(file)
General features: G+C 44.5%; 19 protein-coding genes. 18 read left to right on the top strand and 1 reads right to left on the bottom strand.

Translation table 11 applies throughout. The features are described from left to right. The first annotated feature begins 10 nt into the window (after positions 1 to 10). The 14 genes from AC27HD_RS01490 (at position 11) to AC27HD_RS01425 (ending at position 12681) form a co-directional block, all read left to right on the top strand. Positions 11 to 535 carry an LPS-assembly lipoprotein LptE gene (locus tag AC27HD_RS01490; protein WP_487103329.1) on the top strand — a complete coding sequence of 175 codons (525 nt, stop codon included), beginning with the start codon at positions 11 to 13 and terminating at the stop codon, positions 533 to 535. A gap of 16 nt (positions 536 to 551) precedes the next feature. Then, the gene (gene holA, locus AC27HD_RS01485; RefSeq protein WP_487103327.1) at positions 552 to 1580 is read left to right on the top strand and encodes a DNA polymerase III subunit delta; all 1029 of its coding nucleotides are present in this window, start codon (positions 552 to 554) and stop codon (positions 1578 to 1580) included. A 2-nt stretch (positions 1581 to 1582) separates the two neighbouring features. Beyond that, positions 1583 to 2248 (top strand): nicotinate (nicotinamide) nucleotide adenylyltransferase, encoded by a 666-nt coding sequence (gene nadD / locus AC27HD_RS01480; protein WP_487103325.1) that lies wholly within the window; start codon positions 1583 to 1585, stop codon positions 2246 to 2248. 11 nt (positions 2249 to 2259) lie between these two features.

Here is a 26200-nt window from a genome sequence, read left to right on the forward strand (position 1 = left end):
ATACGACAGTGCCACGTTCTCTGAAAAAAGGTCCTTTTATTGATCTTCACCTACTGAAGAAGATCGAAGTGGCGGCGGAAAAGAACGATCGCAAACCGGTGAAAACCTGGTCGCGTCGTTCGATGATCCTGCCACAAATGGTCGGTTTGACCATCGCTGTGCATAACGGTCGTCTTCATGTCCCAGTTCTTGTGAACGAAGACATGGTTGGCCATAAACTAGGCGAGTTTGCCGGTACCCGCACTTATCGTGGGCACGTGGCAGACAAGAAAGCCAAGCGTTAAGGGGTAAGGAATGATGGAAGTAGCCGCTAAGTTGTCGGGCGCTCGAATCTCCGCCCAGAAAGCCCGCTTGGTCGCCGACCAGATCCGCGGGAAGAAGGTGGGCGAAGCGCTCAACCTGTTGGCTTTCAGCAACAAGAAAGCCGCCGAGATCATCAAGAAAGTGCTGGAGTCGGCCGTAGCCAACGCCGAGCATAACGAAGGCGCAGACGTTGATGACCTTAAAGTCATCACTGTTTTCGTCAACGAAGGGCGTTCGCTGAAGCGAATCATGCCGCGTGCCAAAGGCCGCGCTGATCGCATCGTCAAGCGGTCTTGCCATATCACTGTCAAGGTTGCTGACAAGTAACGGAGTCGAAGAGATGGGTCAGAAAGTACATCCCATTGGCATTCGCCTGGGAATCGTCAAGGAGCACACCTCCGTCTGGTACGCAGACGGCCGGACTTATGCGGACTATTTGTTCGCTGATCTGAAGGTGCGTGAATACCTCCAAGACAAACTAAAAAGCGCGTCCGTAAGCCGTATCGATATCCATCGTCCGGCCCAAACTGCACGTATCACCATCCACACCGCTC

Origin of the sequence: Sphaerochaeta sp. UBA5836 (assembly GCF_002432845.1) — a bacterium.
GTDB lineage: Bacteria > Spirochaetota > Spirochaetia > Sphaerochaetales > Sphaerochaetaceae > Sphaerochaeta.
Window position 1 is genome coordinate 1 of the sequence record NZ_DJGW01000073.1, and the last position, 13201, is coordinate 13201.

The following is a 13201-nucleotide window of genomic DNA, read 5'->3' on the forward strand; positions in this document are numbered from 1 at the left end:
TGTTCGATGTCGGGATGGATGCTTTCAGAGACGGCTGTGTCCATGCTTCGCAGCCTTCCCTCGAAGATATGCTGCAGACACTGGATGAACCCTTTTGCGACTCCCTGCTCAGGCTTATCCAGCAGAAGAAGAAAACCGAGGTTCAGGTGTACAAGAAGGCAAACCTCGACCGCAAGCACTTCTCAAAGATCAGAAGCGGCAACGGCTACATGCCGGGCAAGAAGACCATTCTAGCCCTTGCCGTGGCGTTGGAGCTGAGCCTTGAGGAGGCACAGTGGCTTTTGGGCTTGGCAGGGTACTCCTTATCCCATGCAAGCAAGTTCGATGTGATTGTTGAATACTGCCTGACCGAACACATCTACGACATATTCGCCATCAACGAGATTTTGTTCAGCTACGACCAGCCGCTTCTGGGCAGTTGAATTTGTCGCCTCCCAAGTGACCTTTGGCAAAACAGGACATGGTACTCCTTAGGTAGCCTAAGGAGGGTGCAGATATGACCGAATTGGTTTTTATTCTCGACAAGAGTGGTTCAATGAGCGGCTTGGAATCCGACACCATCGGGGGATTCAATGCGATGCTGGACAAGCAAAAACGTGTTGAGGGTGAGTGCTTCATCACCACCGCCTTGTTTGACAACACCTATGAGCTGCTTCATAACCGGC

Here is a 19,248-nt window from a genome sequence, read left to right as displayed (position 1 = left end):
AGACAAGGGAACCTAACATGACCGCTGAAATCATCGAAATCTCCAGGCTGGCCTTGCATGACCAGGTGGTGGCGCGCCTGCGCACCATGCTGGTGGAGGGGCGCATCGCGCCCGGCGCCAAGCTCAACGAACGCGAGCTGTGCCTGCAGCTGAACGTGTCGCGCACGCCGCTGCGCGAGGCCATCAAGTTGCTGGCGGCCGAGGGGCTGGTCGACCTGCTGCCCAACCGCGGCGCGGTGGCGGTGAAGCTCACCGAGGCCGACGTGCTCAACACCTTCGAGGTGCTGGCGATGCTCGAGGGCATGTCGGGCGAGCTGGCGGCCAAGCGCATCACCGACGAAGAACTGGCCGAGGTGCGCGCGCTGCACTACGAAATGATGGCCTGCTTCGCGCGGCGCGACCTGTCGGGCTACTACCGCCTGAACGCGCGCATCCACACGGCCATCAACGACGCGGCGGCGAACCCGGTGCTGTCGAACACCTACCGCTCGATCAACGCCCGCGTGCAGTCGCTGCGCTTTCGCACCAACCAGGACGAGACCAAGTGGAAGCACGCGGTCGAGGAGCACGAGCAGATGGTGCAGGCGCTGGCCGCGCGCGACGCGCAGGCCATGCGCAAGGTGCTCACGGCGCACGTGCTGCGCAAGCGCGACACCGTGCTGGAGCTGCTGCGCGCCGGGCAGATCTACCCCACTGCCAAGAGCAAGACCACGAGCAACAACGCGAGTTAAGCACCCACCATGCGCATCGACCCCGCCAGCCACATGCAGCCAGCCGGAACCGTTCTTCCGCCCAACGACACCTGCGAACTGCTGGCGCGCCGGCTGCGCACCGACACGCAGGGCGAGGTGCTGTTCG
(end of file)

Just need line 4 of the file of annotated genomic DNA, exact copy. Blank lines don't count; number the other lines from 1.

ATACGACAGTGCCACGTTCTCTGAAAAAAGGTCCTTTTATTGATCTTCACCTACTGAAGAAGATCGAAGTGGCGGCGGAAAAGAACGATCGCAAACCGGTGAAAACCTGGTCGCGTCGTTCGATGATCCTGCCACAAATGGTCGGTTTGACCATCGCTGTGCATAACGGTCGTCTTCATGTCCCAGTTCTTGTGAACGAAGACATGGTTGGCCATAAACTAGGCGAGTTTGCCGGTACCCGCACTTATCGTGGGCACGTGGCAGACAAGAAAGCCAAGCGTTAAGGGGTAAGGAATGATGGAAGTAGCCGCTAAGTTGTCGGGCGCTCGAATCTCCGCCCAGAAAGCCCGCTTGGTCGCCGACCAGATCCGCGGGAAGAAGGTGGGCGAAGCGCTCAACCTGTTGGCTTTCAGCAACAAGAAAGCCGCCGAGATCATCAAGAAAGTGCTGGAGTCGGCCGTAGCCAACGCCGAGCATAACGAAGGCGCAGACGTTGATGACCTTAAAGTCATCACTGTTTTCGTCAACGAAGGGCGTTCGCTGAAGCGAATCATGCCGCGTGCCAAAGGCCGCGCTGATCGCATCGTCAAGCGGTCTTGCCATATCACTGTCAAGGTTGCTGACAAGTAACGGAGTCGAAGAGATGGGTCAGAAAGTACATCCCATTGGCATTCGCCTGGGAATCGTCAAGGAGCACACCTCCGTCTGGTACGCAGACGGCCGGACTTATGCGGACTATTTGTTCGCTGATCTGAAGGTGCGTGAATACCTCCAAGACAAACTAAAAAGCGCGTCCGTAAGCCGTATCGATATCCATCGTCCGGCCCAAACTGCACGTATCACCATCCACACCGCTC